Bonnefield, a Canadian farmland investment manager, has closed its third fund on C$261 million ($235 million; €172 million), beating its C$200m target and raising more than its C$22.5 million Fund II.
The fund’s first close of C$100m was announced in July 2013. “Fewer than five” Canadian pension funds invested, Tom Eisenhauer, Bonnefield president, told AgriInvestor. He declined to disclose which pensions, but noted for two of the groups it’s their first foray into agriculture investment.
While replicating the previous funds’ investment mandates, Fund III was marketed only to institutional investors; the first two funds mainly attracted family offices and high net worth individuals.
Previously the firm found little demand from institutions, said Eisenhauer. “Institutional investment into agriculture is still in its infancy in Canada.”
To reflect the appetite of the new pension fund investor base, Fund III has a 20-year life whereas the Fund I and Fund II expire after 10 and eight years respectively. While the investors were keen on a fund with a longer life, where they allocate their commitment within their investment portfolios differs from institution to institution.
“It is very interesting to sit on the outside watching internal processes with investment committees,” said Eisenhauer. “Many don’t have a specific agriculture allocation but prefer to look at it as a real estate investment with lower volatility and better overall returns than a typical real estate asset. Others have a dedicated portion of the portfolio for agriculture, or hard assets at least.”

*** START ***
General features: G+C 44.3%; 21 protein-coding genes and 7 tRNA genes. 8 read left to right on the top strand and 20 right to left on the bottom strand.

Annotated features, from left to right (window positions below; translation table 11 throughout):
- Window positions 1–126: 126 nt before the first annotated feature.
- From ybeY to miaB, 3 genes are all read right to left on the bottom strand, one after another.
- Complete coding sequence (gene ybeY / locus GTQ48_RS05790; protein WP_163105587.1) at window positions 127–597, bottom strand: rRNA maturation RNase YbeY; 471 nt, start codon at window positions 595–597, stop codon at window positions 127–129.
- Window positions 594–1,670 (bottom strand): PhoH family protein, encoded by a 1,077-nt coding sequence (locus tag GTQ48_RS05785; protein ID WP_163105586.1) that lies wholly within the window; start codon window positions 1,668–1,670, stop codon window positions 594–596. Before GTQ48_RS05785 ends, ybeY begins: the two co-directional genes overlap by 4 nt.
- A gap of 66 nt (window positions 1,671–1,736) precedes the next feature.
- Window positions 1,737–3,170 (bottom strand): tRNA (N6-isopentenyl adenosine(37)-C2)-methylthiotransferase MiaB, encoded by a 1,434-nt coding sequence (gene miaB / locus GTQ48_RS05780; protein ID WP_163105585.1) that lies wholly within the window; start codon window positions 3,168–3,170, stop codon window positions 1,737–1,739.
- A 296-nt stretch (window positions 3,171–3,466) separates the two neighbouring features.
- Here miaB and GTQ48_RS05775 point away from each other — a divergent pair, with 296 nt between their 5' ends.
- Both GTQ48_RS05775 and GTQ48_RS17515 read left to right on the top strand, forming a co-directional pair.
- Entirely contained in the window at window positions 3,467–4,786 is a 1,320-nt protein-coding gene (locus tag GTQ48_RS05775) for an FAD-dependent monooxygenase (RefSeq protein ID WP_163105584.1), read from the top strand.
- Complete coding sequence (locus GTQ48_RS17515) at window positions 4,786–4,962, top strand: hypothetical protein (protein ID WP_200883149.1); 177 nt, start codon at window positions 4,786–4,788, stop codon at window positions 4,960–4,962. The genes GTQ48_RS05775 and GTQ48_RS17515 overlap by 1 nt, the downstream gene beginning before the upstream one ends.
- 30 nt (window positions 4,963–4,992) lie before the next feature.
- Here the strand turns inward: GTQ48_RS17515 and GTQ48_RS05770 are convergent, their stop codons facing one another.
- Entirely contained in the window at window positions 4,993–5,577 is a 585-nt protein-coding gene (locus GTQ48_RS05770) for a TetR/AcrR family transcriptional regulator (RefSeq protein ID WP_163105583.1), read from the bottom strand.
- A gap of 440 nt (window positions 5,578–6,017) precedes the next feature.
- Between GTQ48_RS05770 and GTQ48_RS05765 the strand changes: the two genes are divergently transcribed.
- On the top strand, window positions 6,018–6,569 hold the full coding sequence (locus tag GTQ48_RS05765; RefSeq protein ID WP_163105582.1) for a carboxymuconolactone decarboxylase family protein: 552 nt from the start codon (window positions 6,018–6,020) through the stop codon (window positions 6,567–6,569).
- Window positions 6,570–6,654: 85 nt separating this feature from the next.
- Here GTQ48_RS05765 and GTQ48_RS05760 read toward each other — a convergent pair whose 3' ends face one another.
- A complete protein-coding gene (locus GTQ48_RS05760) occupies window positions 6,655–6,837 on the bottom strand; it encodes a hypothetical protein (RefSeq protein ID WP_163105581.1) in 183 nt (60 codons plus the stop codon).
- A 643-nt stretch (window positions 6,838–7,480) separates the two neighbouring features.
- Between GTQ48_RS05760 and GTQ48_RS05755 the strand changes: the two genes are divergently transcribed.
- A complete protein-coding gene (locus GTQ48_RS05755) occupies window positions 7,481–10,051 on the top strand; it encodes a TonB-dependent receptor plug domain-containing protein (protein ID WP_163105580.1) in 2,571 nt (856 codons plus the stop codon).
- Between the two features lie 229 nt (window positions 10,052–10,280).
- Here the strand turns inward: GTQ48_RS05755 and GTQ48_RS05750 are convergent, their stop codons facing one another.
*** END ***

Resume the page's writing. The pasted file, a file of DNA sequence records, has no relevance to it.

Bonnefield has already deployed C$80 million of Bonnefield Canadian Farmland III including what Eisenhauer believes is the largest ever farmland transaction in Canada — a C$65 million acquisition of 6,500 acres of farmland in Ontario from Highland Companies, a Boston-based hedge fund.
The fund’s average deal size is only around C$3 million to C$ 5 million however, because farmland is Canada is still very fragmented. But this is starting to change, argues Eisenhauer.
“There is an enormous amount of consolidation going on,” he said. “As younger generations start to take control of farms they want to farm larger tracts of land but they might not have the capital to do so and that’s where we can come in to help.”
Bonnefield’s primary investment focus is on row crop-producing farms but it also holds some vegetable farmland. The firm operates a buy and lease model where it leases farmland back to farmers that previously owned it or helps farmers take control of farms in what Eisenhauer calls “a lease takeover”.